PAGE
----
Washington D.C. (GPA) – The Pentagon finally acknowledged last week that US troops have carried out “multiple ground operations” in Yemen. The details and future, however, remain ambiguous.

Dubbed the “secret war,” Washington’s military activity in Yemen has remained dubious since the war began in March of 2015. On paper, the US has a small number of special forces in Yemen assisting Emirati and Saudi-backed troops against Yemen’s resistance. The US also carries out operations against al-Qaeda in Yemen (AQAP) which included 120 airstrikes this year. The targets of these airstrikes, however, aren’t certain.

Additional Troops Enter Yemen. But What’s Their Role?

In August, the Pentagon announced that an unspecified number of additional US troops had entered Yemen for ground operations against AQAP. Emirati forces greeted US troops at an airport in Yemen’s Shabwah province to expel AQAP from local oil fields.

Not much is known about this operation which seemed to take place suspiciously fast. The speedy success led many to believe that the UAE and US directly coordinated with AQAP to leave the oil fields and advance on Ansarullah (Houthi) troops.

At that time, the Pentagon hadn’t ruled out sending, even more, US forces into the war-torn country.

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It isn’t unheard of for special forces to aid Saudi-backed troops on the front lines against Ansarullah (aka “The Houthis”) or other non-AQAP actors.

In May, Yemeni media reported that about 30 American and Gulf troops were killed or injured by tribal fighters on the ground in Marib province.  Western media, on the other hand, stuck to their story that the fighters who attacked the invading US troops were AQAP militants.

Reuters began its story by stating, “Seven militants were killed during an intelligence-gathering raid by US Special Forces troops against an al-Qaeda compound in Yemen on Tuesday morning.” However the article later states “They [local sources in Marib] said that five members of their al-Moradi clan, a main tribe in Marib, had died in the operation and six others were wounded, adding that they were all civilians.”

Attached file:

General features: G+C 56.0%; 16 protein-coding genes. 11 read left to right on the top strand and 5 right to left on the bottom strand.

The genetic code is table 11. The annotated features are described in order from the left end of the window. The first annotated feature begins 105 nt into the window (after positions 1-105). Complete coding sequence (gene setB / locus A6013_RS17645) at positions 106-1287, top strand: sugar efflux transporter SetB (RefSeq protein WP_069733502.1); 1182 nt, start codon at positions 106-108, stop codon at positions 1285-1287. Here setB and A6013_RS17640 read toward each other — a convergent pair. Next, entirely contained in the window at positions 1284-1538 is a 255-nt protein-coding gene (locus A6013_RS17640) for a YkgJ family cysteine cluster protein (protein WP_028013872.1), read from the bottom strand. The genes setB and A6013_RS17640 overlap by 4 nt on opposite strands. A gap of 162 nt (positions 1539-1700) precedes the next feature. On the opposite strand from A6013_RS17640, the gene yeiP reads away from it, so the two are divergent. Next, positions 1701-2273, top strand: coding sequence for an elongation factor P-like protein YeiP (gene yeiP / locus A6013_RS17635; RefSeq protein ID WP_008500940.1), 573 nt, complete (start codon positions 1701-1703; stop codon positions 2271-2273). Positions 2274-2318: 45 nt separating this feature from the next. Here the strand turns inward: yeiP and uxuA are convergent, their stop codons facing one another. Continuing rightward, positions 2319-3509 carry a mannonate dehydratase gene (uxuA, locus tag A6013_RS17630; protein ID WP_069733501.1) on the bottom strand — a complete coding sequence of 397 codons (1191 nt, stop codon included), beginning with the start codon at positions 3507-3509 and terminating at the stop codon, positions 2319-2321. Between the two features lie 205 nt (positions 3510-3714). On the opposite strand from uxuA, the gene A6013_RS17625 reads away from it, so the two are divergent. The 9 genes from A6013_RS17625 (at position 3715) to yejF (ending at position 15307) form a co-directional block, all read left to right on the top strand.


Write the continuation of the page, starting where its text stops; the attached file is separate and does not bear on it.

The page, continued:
US airstrikes have also targeted Ansarullah positions in the past. In October, Yemeni forces in Sana’a shot down a Reaper drone conducting reconnaissance.

After the death of late Yemeni President Ali Abdullah Saleh, the US and Saudi coalition scrambled to embrace disgruntled actors to strengthen their alliance against Ansarullah. Recently, the UAE set aside their differences with Yemen’s Muslim Brotherhood affiliate, al Islah, to bring them into the fold. Al Islah enjoys considerable support from Riyadh but has historically been at odds with the UAE.

It’s unclear whether or not US forces were actively engaged in operations along Yemen’s western coast against Ansarullah. However, it remains likely that American troops are far more involved in this war than Washington and the Western press lead the public to believe.

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US Support for the Deadly Saudi Coalition and the Supposed ISIS Threat

In the same statement released last week admitting to ground operations in Yemen, the Pentagon also claimed the number of ISIS fighters in the country has doubled.

As the world, and US Congress, grows weary of US support for Saudi Arabia, Washington must find other routes for securing their control. Enter ISIS.

H.Con. resolution 81 — if passed — would essentially end US military support for Saudi Arabia. This would not, however, end US presence in Yemen against “terrorist” groups such as ISIS or AQAP.

The Saudi-led and US-backed war against Yemen has killed over 13,000 people from airstrikes and military operations alone. These devastating operations typically target homes, funerals, weddings, schools, hospitals, offices, factories, cars, markets, and much more.

Tens of thousands more have died as a result of the ongoing siege and blockade which restricts land, sea, and air imports, exports, and the flow of movement. The blockade has triggered an unprecedented cholera outbreak and seems to be part of the Saudis plan to beat Yemen into submission for daring to resist.

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The United States provides weapons, arms, refueling, and other military equipment to Saudi Arabia. US troops train and assist Saudi and Emirati forces on the ground and in control rooms providing intelligence support.

Air strikes have intensified against civilian targets since the death of Ali Abdullah Saleh in early December. Yemen’s resistance forces killed Saleh as he fled Sana’a. Just days before, Saleh announced a coup against his former allies in Ansarullah and effectively sold out to the Saudi coalition. Days of fighting ensued with Saudi Arabia providing air support for Saleh’s supporters. Ansarullah now has complete control over the capital and most northern territory.